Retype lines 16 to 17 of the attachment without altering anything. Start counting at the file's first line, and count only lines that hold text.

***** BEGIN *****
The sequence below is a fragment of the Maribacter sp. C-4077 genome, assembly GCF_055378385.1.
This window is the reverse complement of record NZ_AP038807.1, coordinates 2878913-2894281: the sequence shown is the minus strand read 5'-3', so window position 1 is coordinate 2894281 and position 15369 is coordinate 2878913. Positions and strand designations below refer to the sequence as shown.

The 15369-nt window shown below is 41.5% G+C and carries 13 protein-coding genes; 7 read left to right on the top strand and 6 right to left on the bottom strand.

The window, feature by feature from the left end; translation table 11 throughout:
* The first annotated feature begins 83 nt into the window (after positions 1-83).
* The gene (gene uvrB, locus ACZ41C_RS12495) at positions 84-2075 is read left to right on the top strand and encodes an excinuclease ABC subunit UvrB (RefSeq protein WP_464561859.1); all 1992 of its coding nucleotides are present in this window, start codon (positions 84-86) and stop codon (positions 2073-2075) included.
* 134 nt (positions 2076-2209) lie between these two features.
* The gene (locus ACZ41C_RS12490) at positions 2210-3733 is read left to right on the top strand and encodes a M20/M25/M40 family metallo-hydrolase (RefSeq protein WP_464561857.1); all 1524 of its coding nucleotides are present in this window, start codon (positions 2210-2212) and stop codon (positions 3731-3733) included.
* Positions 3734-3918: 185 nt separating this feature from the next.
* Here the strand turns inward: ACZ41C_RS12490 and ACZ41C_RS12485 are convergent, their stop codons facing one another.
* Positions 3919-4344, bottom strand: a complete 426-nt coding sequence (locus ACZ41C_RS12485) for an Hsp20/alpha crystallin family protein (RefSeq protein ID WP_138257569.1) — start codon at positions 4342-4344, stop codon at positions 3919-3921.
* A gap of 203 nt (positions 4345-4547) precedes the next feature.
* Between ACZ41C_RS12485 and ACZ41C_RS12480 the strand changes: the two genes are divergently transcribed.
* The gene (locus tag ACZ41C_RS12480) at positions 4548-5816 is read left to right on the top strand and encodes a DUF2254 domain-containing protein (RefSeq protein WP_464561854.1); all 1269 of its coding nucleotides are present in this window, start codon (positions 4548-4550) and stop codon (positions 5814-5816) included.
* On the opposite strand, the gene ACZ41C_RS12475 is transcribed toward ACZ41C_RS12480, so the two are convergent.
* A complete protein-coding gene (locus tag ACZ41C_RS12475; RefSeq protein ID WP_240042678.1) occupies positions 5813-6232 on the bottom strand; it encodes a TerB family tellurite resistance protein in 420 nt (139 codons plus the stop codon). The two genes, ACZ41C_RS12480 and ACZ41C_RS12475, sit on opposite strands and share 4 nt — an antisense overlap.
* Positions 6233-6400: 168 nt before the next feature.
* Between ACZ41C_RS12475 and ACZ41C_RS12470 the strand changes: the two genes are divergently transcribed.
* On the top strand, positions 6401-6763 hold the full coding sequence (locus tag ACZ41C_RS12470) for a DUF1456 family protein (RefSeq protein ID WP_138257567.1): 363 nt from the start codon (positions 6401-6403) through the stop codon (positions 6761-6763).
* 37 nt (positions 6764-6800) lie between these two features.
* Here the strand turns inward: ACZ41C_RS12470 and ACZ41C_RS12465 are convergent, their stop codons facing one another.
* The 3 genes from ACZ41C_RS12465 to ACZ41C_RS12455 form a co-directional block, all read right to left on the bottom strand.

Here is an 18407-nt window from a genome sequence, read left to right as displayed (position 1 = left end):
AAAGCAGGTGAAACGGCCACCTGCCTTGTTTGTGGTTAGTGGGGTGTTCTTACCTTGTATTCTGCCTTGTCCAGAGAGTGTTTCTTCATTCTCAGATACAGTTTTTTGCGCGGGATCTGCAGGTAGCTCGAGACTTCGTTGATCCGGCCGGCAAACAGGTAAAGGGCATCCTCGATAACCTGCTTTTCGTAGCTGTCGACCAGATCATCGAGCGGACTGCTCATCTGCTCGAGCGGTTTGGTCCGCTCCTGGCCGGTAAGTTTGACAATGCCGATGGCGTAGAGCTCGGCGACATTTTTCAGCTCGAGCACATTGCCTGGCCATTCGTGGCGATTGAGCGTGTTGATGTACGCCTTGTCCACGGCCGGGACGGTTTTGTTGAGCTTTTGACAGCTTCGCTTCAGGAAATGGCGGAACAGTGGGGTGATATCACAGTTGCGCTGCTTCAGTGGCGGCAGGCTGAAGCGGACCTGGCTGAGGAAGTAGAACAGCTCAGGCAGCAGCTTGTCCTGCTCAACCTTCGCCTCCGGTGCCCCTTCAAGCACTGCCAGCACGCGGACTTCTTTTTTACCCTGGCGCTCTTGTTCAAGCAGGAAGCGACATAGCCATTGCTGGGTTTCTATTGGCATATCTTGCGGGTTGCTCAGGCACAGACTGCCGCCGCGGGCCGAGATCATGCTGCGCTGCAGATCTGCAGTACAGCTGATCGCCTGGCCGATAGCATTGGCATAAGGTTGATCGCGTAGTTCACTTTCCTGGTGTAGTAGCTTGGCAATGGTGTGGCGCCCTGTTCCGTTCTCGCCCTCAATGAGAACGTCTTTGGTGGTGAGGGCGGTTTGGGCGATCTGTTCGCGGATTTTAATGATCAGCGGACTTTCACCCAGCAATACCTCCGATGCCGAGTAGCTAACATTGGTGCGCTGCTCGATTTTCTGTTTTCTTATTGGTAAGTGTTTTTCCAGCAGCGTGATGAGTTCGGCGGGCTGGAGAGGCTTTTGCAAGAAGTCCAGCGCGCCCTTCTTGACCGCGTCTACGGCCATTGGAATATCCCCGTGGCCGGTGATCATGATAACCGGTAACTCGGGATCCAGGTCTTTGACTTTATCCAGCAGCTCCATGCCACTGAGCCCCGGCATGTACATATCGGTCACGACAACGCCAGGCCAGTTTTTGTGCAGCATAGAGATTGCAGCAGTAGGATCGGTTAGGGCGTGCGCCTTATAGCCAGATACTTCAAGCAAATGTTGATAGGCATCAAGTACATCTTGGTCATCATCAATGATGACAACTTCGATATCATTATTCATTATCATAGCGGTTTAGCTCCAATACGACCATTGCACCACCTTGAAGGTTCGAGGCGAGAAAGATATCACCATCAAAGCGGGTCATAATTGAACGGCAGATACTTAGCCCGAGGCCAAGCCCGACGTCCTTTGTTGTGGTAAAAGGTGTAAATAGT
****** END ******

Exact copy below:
* A complete protein-coding gene (locus tag ACZ41C_RS12475; RefSeq protein ID WP_240042678.1) occupies positions 5813-6232 on the bottom strand; it encodes a TerB family tellurite resistance protein in 420 nt (139 codons plus the stop codon). The two genes, ACZ41C_RS12480 and ACZ41C_RS12475, sit on opposite strands and share 4 nt — an antisense overlap.
* Positions 6233-6400: 168 nt before the next feature.